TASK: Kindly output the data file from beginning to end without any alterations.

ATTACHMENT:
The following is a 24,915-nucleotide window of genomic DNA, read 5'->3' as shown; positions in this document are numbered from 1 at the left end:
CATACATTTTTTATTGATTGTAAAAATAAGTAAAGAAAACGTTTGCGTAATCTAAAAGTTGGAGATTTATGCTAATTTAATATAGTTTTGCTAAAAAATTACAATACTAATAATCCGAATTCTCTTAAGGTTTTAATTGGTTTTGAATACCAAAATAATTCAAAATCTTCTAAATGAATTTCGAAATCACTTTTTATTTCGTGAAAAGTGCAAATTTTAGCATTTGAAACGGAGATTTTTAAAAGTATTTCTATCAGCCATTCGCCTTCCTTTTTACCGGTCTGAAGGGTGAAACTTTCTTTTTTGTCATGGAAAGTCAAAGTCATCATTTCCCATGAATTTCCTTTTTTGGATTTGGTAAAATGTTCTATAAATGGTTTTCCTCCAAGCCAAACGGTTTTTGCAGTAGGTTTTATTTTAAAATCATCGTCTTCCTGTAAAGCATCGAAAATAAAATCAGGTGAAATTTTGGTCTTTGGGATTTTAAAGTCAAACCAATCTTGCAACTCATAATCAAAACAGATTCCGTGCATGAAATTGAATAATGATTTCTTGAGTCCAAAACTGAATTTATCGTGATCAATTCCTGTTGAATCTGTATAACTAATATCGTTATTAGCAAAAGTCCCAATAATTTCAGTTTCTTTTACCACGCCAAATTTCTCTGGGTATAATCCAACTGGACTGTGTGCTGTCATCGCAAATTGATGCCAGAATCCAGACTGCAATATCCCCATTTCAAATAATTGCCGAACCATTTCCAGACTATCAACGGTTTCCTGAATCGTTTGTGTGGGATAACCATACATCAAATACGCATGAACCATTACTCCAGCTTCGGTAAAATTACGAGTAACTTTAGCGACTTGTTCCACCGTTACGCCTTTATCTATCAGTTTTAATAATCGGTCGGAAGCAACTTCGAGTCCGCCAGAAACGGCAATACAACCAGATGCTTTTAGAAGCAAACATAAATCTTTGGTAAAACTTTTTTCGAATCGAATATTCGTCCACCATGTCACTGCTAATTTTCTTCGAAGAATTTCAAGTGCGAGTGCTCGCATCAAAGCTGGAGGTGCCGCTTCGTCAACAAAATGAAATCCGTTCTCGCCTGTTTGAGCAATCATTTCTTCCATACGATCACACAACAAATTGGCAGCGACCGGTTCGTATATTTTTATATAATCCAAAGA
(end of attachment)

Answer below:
The following is a 24,915-nucleotide window of genomic DNA, read 5'->3' as shown; positions in this document are numbered from 1 at the left end:
CATACATTTTTTATTGATTGTAAAAATAAGTAAAGAAAACGTTTGCGTAATCTAAAAGTTGGAGATTTATGCTAATTTAATATAGTTTTGCTAAAAAATTACAATACTAATAATCCGAATTCTCTTAAGGTTTTAATTGGTTTTGAATACCAAAATAATTCAAAATCTTCTAAATGAATTTCGAAATCACTTTTTATTTCGTGAAAAGTGCAAATTTTAGCATTTGAAACGGAGATTTTTAAAAGTATTTCTATCAGCCATTCGCCTTCCTTTTTACCGGTCTGAAGGGTGAAACTTTCTTTTTTGTCATGGAAAGTCAAAGTCATCATTTCCCATGAATTTCCTTTTTTGGATTTGGTAAAATGTTCTATAAATGGTTTTCCTCCAAGCCAAACGGTTTTTGCAGTAGGTTTTATTTTAAAATCATCGTCTTCCTGTAAAGCATCGAAAATAAAATCAGGTGAAATTTTGGTCTTTGGGATTTTAAAGTCAAACCAATCTTGCAACTCATAATCAAAACAGATTCCGTGCATGAAATTGAATAATGATTTCTTGAGTCCAAAACTGAATTTATCGTGATCAATTCCTGTTGAATCTGTATAACTAATATCGTTATTAGCAAAAGTCCCAATAATTTCAGTTTCTTTTACCACGCCAAATTTCTCTGGGTATAATCCAACTGGACTGTGTGCTGTCATCGCAAATTGATGCCAGAATCCAGACTGCAATATCCCCATTTCAAATAATTGCCGAACCATTTCCAGACTATCAACGGTTTCCTGAATCGTTTGTGTGGGATAACCATACATCAAATACGCATGAACCATTACTCCAGCTTCGGTAAAATTACGAGTAACTTTAGCGACTTGTTCCACCGTTACGCCTTTATCTATCAGTTTTAATAATCGGTCGGAAGCAACTTCGAGTCCGCCAGAAACGGCAATACAACCAGATGCTTTTAGAAGCAAACATAAATCTTTGGTAAAACTTTTTTCGAATCGAATATTCGTCCACCATGTCACTGCTAATTTTCTTCGAAGAATTTCAAGTGCGAGTGCTCGCATCAAAGCTGGAGGTGCCGCTTCGTCAACAAAATGAAATCCGTTCTCGCCTGTTTGAGCAATCATTTCTTCCATACGATCACACAACAAATTGGCAGCGACCGGTTCGTATATTTTTATATAATCCAAAGA